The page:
Hall of Plains Indians
The Hall of Plains Indians focuses on the life of 19th-century Hidatsa, Dakota (Sioux), Cheyenne, Arapaho, Crow, and other Native American peoples of the North American Plains.
For many of these societies, bison was the primary source of food as well as materials for clothing and other items. Hunting was a central part of life, and bravery and skill in hunting were highly valued. Nomadic tribes such as the Cheyenne, Arapaho, and Crow relied on horses and followed the migrations of the great herds of bison until settlers drove these animals to near-extinction in the 1880s. Other groups, such as the Hidatsa, hunted bison but also practiced agriculture and established permanent villages.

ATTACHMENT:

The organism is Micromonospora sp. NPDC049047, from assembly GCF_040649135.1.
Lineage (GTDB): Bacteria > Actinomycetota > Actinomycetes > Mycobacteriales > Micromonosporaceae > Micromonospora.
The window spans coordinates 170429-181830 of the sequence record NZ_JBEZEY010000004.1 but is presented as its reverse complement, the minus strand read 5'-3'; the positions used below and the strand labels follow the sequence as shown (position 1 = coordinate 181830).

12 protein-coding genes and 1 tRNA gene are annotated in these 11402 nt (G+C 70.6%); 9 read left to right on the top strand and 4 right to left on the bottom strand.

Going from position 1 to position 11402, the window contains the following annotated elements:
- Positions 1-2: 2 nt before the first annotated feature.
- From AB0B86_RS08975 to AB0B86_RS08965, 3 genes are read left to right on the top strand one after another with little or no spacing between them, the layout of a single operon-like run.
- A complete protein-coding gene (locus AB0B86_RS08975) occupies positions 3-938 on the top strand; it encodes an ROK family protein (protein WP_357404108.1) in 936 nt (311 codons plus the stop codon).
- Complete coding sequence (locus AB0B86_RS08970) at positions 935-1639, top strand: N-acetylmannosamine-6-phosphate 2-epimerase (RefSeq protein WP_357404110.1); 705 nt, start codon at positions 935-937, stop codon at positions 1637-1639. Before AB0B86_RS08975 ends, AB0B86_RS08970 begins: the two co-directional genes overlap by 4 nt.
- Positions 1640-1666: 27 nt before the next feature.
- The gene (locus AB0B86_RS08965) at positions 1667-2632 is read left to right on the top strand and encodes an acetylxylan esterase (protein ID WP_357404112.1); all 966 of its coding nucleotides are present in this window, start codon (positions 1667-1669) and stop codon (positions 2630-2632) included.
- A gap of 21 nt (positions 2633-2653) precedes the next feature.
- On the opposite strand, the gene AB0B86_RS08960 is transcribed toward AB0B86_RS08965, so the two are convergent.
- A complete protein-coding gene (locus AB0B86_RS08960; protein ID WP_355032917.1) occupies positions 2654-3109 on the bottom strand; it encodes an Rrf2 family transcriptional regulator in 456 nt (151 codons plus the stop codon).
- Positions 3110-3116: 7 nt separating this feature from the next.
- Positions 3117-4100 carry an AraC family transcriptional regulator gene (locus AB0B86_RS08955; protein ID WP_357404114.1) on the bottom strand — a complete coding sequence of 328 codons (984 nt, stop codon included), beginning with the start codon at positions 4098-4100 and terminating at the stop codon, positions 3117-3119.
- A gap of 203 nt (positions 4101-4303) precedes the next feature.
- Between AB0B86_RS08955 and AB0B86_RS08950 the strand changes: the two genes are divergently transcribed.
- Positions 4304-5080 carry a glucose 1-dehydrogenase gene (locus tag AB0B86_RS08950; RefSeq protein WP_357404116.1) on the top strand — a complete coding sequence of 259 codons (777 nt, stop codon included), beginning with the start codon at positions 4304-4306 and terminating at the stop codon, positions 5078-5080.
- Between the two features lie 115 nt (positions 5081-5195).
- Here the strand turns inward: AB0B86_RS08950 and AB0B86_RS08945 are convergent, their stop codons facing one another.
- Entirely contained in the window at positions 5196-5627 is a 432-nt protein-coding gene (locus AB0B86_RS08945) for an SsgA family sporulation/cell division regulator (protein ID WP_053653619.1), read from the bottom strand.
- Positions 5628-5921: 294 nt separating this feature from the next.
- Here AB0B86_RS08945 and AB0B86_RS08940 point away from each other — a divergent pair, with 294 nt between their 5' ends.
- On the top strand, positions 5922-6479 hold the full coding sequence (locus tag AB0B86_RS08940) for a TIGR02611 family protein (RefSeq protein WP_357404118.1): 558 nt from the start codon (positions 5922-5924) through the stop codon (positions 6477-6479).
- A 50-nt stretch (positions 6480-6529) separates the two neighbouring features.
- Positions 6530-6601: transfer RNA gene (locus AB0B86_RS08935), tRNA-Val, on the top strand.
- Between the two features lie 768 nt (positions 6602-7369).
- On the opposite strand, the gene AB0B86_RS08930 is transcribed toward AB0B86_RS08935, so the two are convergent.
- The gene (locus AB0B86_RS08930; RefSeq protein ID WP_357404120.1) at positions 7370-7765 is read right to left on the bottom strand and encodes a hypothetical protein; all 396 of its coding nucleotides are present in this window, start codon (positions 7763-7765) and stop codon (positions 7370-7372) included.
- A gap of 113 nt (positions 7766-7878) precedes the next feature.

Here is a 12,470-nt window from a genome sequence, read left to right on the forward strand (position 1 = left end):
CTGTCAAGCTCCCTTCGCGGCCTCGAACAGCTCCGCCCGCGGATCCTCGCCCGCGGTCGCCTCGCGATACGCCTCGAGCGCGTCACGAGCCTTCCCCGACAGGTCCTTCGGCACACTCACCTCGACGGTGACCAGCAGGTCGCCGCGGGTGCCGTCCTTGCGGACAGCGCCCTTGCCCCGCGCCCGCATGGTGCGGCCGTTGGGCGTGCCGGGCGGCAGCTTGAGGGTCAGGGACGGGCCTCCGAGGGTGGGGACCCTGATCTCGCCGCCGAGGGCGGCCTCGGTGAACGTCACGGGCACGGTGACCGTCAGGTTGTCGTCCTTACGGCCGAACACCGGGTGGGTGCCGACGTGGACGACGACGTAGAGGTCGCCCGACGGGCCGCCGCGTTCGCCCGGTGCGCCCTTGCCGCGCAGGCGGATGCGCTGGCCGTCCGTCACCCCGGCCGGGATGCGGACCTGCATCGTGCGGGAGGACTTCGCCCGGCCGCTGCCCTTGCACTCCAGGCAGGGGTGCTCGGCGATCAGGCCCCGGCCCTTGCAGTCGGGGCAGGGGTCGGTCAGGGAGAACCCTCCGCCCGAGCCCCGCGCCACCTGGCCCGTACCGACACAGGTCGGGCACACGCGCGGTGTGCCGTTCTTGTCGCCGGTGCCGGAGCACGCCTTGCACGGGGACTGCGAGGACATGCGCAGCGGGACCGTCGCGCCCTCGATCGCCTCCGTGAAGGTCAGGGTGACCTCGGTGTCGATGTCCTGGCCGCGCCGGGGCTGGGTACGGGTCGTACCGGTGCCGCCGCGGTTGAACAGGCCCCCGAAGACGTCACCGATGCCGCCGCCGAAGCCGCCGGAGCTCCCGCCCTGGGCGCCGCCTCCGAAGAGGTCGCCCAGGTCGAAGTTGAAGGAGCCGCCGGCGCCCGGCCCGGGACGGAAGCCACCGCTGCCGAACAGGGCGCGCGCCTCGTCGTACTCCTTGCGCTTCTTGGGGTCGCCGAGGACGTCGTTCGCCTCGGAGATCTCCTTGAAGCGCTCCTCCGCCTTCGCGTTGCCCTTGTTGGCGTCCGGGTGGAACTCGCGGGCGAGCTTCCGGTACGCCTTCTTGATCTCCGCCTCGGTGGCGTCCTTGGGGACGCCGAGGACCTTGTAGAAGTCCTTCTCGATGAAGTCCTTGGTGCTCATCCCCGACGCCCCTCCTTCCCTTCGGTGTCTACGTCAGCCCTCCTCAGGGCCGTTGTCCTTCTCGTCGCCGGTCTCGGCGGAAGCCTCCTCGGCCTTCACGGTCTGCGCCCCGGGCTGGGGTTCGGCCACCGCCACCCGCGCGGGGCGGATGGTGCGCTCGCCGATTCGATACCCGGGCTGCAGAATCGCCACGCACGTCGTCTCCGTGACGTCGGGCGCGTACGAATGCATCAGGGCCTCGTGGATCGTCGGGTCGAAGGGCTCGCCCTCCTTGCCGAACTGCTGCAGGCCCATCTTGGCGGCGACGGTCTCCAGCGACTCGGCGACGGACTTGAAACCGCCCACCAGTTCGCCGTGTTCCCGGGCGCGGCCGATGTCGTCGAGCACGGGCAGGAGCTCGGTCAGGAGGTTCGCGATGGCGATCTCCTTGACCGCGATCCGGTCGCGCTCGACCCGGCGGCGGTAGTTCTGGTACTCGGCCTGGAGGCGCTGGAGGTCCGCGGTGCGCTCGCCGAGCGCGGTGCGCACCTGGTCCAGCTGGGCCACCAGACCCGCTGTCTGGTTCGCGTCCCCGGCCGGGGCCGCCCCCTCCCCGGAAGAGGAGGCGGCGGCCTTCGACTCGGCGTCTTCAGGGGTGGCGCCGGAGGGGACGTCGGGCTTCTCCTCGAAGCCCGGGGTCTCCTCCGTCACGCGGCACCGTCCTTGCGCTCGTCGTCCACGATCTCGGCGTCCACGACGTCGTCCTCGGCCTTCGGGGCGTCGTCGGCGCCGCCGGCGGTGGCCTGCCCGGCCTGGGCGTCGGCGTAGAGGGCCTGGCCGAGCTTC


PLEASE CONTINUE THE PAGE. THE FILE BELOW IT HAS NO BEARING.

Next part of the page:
This hall highlights military and ceremonial societies, which played an important role, as well as games, weapons, and agricultural tools. Distinctive clothing of the Cree, Cheyenne, Assiniboine, Crow, and others is also featured, in addition to different housing styles that include a Blackfoot teepee, a Wichita great house, and a Hidatsa earth lodge.
The Folsom Point was crafted from flint some 10,000 years ago. Discovered in the 1920s on a joint expedition by this Museum and the Denver Museum of Natural History, this spear point is among the most important archaeological finds ever made on this continent.